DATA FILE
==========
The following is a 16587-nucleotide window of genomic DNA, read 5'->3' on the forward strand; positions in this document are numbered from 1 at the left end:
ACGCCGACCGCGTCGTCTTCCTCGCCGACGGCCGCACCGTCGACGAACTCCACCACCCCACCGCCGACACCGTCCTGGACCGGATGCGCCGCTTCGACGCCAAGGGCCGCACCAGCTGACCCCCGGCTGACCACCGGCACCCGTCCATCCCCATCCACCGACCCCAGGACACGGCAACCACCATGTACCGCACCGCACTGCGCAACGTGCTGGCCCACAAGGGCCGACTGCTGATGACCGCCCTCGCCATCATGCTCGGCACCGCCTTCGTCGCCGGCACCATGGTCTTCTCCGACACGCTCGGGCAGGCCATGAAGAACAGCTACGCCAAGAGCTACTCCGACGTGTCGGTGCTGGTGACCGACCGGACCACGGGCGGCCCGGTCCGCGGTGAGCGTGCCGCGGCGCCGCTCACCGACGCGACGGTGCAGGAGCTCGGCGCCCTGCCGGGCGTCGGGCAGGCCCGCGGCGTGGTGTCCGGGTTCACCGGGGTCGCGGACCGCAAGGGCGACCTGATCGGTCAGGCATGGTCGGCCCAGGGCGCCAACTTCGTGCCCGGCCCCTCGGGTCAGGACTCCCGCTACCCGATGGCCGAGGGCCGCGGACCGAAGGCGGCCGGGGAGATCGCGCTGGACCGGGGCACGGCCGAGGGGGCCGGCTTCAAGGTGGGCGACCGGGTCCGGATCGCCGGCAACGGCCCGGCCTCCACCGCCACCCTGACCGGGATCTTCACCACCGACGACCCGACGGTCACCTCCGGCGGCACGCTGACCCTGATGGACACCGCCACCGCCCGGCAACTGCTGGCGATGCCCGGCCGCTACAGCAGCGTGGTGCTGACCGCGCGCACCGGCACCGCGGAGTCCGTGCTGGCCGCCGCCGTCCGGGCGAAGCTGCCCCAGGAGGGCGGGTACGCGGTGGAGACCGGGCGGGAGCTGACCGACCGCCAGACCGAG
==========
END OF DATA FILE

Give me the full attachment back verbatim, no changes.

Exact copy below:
The following is a 16587-nucleotide window of genomic DNA, read 5'->3' on the forward strand; positions in this document are numbered from 1 at the left end:
ACGCCGACCGCGTCGTCTTCCTCGCCGACGGCCGCACCGTCGACGAACTCCACCACCCCACCGCCGACACCGTCCTGGACCGGATGCGCCGCTTCGACGCCAAGGGCCGCACCAGCTGACCCCCGGCTGACCACCGGCACCCGTCCATCCCCATCCACCGACCCCAGGACACGGCAACCACCATGTACCGCACCGCACTGCGCAACGTGCTGGCCCACAAGGGCCGACTGCTGATGACCGCCCTCGCCATCATGCTCGGCACCGCCTTCGTCGCCGGCACCATGGTCTTCTCCGACACGCTCGGGCAGGCCATGAAGAACAGCTACGCCAAGAGCTACTCCGACGTGTCGGTGCTGGTGACCGACCGGACCACGGGCGGCCCGGTCCGCGGTGAGCGTGCCGCGGCGCCGCTCACCGACGCGACGGTGCAGGAGCTCGGCGCCCTGCCGGGCGTCGGGCAGGCCCGCGGCGTGGTGTCCGGGTTCACCGGGGTCGCGGACCGCAAGGGCGACCTGATCGGTCAGGCATGGTCGGCCCAGGGCGCCAACTTCGTGCCCGGCCCCTCGGGTCAGGACTCCCGCTACCCGATGGCCGAGGGCCGCGGACCGAAGGCGGCCGGGGAGATCGCGCTGGACCGGGGCACGGCCGAGGGGGCCGGCTTCAAGGTGGGCGACCGGGTCCGGATCGCCGGCAACGGCCCGGCCTCCACCGCCACCCTGACCGGGATCTTCACCACCGACGACCCGACGGTCACCTCCGGCGGCACGCTGACCCTGATGGACACCGCCACCGCCCGGCAACTGCTGGCGATGCCCGGCCGCTACAGCAGCGTGGTGCTGACCGCGCGCACCGGCACCGCGGAGTCCGTGCTGGCCGCCGCCGTCCGGGCGAAGCTGCCCCAGGAGGGCGGGTACGCGGTGGAGACCGGGCGGGAGCTGACCGACCGCCAGACCGAG